Secret Best Thing Ever: Cane Syrup from Ravenel’s family farm. Dark and sweet and funky in the rummy way of Molasses (which makes sense since this is what molasses is before it gets hot, boils down and goes rogue), but with the lightning quick pour of hot Aunt Jemima. Sugar Cane juiced by mules (named Molly and Weezer) in the ancient manner, bottled in an old Hurricane (with the label drawn by Rav’s dad) perfect on buckwheat cakes. Secret Best Thing Ever.
If you hadn’t noticed, my holiday plans are seriously nesty, and this year, I’m planning on gifting along those lines. If I’m trying to live simply with a focus on use and beauty, purging my scene of things that are not purposeful or graceful, then I should pay that forward, right? And, no, it’s not just because I’m currently 396 miles away from the Union Square Holiday Market mayhem. This year, that goes for the wrapping too. So, I have my stack of plain brown paper bags and farm twine ready to go, aaaaand, as if on cue: the genius ladies at DesignSponge* are offering these free printable gift tags. How Lovely.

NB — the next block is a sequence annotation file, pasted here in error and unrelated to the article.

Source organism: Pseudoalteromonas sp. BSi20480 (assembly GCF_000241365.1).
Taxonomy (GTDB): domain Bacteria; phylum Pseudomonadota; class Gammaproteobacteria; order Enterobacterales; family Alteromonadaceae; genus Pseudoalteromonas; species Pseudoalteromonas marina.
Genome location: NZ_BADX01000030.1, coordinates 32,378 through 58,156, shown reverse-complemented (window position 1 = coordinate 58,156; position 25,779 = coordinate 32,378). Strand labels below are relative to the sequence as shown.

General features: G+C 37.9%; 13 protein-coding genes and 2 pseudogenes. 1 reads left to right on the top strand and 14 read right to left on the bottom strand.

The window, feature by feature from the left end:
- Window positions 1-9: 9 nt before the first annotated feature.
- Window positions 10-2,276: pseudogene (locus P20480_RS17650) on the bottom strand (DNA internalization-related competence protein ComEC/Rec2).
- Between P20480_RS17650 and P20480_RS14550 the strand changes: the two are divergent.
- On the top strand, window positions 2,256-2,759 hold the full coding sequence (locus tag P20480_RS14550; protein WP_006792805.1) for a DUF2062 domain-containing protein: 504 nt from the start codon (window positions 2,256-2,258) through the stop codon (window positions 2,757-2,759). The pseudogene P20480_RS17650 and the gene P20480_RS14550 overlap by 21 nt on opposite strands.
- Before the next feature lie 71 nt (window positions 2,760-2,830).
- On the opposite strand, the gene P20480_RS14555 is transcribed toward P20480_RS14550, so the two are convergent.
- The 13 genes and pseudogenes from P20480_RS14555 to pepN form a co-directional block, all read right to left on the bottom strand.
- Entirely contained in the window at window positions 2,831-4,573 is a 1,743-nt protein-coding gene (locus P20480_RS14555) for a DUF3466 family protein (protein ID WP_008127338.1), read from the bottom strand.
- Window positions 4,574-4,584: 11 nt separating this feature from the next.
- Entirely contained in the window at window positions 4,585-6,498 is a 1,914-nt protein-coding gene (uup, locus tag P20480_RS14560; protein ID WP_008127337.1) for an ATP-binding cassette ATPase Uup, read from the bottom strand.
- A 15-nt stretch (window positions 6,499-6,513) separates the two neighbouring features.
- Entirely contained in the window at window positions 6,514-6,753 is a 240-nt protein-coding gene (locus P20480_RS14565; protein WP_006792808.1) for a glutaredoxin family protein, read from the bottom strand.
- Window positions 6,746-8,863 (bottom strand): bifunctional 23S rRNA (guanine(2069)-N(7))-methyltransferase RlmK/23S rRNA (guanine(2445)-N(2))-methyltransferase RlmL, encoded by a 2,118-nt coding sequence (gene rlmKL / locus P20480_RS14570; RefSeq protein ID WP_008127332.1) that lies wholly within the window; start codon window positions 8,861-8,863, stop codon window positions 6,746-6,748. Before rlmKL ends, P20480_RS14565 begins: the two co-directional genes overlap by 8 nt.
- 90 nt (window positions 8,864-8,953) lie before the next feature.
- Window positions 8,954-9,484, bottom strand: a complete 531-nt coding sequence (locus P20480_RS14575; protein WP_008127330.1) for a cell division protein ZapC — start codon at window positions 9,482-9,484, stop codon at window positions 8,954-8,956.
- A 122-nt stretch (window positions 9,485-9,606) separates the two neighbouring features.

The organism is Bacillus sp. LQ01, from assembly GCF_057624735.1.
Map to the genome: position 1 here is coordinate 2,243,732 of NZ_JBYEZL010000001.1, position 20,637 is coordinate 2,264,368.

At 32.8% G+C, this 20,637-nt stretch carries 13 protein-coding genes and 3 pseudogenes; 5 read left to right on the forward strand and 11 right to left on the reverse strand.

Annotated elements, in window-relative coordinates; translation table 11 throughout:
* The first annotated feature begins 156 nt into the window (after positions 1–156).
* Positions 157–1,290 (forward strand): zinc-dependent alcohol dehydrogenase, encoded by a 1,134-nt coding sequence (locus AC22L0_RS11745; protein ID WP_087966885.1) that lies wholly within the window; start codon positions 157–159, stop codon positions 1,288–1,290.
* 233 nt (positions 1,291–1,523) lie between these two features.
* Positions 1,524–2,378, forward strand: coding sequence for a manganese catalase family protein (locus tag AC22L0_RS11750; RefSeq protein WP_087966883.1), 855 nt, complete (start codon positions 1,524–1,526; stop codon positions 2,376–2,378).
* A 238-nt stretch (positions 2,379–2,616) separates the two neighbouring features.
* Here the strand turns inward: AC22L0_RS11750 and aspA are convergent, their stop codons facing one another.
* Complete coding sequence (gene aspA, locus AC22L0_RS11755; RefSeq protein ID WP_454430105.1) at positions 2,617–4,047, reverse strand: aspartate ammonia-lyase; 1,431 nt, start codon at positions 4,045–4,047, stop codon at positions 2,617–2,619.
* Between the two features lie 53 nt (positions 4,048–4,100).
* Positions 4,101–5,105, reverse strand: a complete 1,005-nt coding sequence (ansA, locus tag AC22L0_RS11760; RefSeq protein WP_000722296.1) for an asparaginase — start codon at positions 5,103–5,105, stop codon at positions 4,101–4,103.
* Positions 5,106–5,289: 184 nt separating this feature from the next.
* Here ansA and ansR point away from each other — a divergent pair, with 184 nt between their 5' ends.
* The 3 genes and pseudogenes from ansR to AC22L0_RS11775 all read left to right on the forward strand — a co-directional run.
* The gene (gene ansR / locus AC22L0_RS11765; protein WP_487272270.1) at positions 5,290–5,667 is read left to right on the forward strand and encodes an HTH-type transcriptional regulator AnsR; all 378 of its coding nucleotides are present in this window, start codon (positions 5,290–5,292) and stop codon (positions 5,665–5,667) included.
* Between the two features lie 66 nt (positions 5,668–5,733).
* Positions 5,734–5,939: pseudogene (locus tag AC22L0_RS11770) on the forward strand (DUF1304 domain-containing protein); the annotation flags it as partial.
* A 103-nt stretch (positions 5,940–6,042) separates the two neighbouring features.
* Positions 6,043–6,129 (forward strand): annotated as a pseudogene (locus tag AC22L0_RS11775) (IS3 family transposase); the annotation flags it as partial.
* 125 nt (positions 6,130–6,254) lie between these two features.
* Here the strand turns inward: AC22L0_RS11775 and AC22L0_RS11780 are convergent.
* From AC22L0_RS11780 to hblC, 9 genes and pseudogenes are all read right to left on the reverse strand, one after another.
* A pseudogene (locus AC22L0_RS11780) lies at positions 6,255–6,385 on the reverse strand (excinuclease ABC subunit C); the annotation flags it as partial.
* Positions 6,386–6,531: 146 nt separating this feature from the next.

Waiting on pictures from the grand festivities of this weekend, in the meantime, it’s officially fall and my need and want to nest has escalated to epic proportions. I am especially coveting Katherine Wolkoff’s amazing photographs of FOUND BIRDS. The silhouettes are striking, austere—sort of like an Audubon mug-shot—and each has the description of where the bird was found, under what circumstances (brought down by a storm, taken from a cat etc. and by who. There is something sort of morbidly curious but also noble and honoring about the series. As always, it’s the story behind them that makes them matter most.